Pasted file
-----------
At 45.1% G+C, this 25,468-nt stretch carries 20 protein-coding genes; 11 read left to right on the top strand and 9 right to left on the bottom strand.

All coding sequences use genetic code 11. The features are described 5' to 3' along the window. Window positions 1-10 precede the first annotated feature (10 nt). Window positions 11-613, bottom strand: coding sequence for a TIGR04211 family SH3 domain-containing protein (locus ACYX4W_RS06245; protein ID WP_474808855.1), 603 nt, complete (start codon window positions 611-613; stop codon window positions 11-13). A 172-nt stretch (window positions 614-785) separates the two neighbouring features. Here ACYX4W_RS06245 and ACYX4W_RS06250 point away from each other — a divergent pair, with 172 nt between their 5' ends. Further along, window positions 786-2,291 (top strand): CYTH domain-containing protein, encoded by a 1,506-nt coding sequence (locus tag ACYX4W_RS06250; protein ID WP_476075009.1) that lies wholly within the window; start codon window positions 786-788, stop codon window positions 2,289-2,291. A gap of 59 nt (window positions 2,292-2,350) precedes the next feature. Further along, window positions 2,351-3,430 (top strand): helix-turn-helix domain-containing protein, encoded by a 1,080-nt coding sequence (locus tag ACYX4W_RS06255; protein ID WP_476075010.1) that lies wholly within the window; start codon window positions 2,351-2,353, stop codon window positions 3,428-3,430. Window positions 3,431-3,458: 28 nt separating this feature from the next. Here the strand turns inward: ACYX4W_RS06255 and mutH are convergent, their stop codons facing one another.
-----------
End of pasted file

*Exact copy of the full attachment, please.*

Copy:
At 45.1% G+C, this 25,468-nt stretch carries 20 protein-coding genes; 11 read left to right on the top strand and 9 right to left on the bottom strand.

All coding sequences use genetic code 11. The features are described 5' to 3' along the window. Window positions 1-10 precede the first annotated feature (10 nt). Window positions 11-613, bottom strand: coding sequence for a TIGR04211 family SH3 domain-containing protein (locus ACYX4W_RS06245; protein ID WP_474808855.1), 603 nt, complete (start codon window positions 611-613; stop codon window positions 11-13). A 172-nt stretch (window positions 614-785) separates the two neighbouring features. Here ACYX4W_RS06245 and ACYX4W_RS06250 point away from each other — a divergent pair, with 172 nt between their 5' ends. Further along, window positions 786-2,291 (top strand): CYTH domain-containing protein, encoded by a 1,506-nt coding sequence (locus tag ACYX4W_RS06250; protein ID WP_476075009.1) that lies wholly within the window; start codon window positions 786-788, stop codon window positions 2,289-2,291. A gap of 59 nt (window positions 2,292-2,350) precedes the next feature. Further along, window positions 2,351-3,430 (top strand): helix-turn-helix domain-containing protein, encoded by a 1,080-nt coding sequence (locus tag ACYX4W_RS06255; protein ID WP_476075010.1) that lies wholly within the window; start codon window positions 2,351-2,353, stop codon window positions 3,428-3,430. Window positions 3,431-3,458: 28 nt separating this feature from the next. Here the strand turns inward: ACYX4W_RS06255 and mutH are convergent, their stop codons facing one another.